French finance minister says pension reform should not be put off

FILE PHOTO: French Economy and Finance Minister Bruno Le Maire visits a cafe during preparations for the reopenning of restaurants and bars in Paris as part of an easing of the country's lockdown restrictions amid the coronavirus disease (COVID-19) outbreak in France, May 18, 2021. REUTERS/Benoit Tessier

PARIS (Reuters) - President Emmanuel Macron should not put off reviving a shelved pension reform although the risks of new social strife before next year’s presidential election must be weighed carefully, Finance Minister Bruno Le Maire said on Tuesday

As the coronavirus outbreak hit France early last year, the government put on ice a planned overhaul of the pension system, which it was close to passing after weeks of strikes.

As the COVID-19 crisis eases, the government has begun exploring new ways to move ahead with pension system reform before the end of Macron’s mandate in 2022, two sources familiar with the discussions said earlier this month.

Revival of the reform, which in its earlier version would have created incentives to retire later, could re-ignite social unrest just as Macron is likely to run for re-election in a presidential vote next April.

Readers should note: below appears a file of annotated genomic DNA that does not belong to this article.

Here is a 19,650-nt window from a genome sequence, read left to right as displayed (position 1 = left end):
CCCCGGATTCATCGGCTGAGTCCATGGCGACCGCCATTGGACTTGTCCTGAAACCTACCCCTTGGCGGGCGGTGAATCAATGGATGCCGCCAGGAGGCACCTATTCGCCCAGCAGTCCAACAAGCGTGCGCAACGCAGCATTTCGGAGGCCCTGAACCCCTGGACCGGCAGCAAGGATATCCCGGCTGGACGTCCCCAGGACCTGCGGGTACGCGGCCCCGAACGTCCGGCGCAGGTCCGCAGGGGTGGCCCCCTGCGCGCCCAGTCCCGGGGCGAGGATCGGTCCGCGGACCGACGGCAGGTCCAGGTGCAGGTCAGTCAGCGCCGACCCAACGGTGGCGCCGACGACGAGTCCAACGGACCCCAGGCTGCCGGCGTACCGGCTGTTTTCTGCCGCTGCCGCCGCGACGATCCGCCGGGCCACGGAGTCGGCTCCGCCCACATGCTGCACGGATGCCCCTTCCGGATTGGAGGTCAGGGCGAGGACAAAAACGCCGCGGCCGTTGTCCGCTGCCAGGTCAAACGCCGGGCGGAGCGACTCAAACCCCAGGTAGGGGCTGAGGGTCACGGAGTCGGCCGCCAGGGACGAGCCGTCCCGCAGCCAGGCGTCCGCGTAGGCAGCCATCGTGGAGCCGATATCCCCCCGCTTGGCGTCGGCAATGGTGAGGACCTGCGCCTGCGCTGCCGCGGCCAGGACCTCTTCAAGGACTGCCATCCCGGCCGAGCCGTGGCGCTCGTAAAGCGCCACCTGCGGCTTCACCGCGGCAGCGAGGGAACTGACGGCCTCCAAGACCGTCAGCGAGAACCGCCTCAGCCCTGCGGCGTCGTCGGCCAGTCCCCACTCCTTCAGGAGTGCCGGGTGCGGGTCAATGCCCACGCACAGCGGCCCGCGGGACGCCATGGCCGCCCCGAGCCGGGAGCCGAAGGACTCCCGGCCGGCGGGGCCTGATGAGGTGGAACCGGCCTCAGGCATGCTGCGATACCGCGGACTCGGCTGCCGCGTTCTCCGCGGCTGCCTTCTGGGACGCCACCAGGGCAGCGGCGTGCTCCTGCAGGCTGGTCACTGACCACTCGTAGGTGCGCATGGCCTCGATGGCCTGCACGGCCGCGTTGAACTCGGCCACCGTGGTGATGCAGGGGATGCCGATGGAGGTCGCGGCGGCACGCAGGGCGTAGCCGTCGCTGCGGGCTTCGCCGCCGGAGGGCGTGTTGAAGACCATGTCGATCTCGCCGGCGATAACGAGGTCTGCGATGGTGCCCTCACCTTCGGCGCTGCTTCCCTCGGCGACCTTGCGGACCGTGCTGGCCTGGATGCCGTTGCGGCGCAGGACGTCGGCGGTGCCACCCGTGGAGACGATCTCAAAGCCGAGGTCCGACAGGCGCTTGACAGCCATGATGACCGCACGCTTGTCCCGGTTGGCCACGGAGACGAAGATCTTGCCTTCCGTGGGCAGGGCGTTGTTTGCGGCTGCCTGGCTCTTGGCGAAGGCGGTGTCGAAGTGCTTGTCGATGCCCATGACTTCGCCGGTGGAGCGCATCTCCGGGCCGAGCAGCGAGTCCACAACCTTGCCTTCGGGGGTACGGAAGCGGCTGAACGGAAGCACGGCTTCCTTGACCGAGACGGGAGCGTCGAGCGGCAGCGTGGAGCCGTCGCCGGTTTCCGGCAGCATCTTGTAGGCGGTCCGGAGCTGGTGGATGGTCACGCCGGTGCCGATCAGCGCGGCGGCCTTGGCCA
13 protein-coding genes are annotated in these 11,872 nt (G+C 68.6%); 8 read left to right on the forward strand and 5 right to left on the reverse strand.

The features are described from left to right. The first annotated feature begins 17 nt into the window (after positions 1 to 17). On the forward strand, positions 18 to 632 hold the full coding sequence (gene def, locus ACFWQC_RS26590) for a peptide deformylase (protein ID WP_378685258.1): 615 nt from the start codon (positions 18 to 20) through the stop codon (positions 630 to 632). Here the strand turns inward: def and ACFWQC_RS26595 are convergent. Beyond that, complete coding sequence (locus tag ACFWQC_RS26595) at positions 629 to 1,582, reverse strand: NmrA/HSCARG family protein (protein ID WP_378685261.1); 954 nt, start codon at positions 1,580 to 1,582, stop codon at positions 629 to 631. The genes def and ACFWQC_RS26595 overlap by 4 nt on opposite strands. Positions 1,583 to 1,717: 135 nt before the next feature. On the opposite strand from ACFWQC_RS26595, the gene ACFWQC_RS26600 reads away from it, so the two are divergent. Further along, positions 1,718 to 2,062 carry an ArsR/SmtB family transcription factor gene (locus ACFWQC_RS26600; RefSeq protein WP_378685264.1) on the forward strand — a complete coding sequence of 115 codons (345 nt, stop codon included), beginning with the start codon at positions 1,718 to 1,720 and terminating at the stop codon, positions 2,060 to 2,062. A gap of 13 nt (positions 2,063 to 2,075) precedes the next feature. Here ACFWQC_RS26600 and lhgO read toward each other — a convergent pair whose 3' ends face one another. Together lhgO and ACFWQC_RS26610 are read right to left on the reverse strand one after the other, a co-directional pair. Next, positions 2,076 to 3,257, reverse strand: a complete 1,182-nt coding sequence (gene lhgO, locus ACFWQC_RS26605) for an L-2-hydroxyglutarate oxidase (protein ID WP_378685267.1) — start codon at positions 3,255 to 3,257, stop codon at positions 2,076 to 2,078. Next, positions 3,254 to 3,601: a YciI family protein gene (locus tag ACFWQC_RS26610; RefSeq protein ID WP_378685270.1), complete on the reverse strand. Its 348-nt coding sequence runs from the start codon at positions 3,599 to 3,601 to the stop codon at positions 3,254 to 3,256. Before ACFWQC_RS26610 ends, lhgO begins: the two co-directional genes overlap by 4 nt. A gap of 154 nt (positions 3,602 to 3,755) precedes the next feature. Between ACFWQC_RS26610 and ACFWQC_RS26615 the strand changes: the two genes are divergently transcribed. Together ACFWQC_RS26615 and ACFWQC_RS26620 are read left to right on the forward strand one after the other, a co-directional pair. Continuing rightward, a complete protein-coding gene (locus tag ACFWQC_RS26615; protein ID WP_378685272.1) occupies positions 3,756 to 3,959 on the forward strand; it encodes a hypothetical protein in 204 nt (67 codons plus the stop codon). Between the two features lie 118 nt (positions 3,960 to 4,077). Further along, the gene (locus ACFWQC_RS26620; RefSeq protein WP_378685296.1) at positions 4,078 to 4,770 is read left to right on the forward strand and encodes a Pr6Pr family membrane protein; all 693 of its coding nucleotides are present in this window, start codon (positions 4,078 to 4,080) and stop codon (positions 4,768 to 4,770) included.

Asked on Cnews television whether the reform would come before the election, Le Maire said: “In my experience, in politics it’s never in our interest to put off until tomorrow what can be done today.”

“We have to take into account whether there are social risks, whether there is a risk there might be trouble,” he said, adding that the decision was the president’s to take.

Le Maire said that currently too many people left the labour force too early and said France could ill afford putting off a decision about working longer.

The initial proposal included replacing dozens of sector-specific pension regimes with a universal, points-based system. While most workers would not be able to collect a full pension immediately if they retired before 64, the legal age was to remain at 62.

One of the options currently being studied is to increase the legal retirement age by two years to 64 and increasing the minimum state pension as a sweetener, the sources said earlier this month.

Reporting by Leigh Thomas, Editing by William Maclean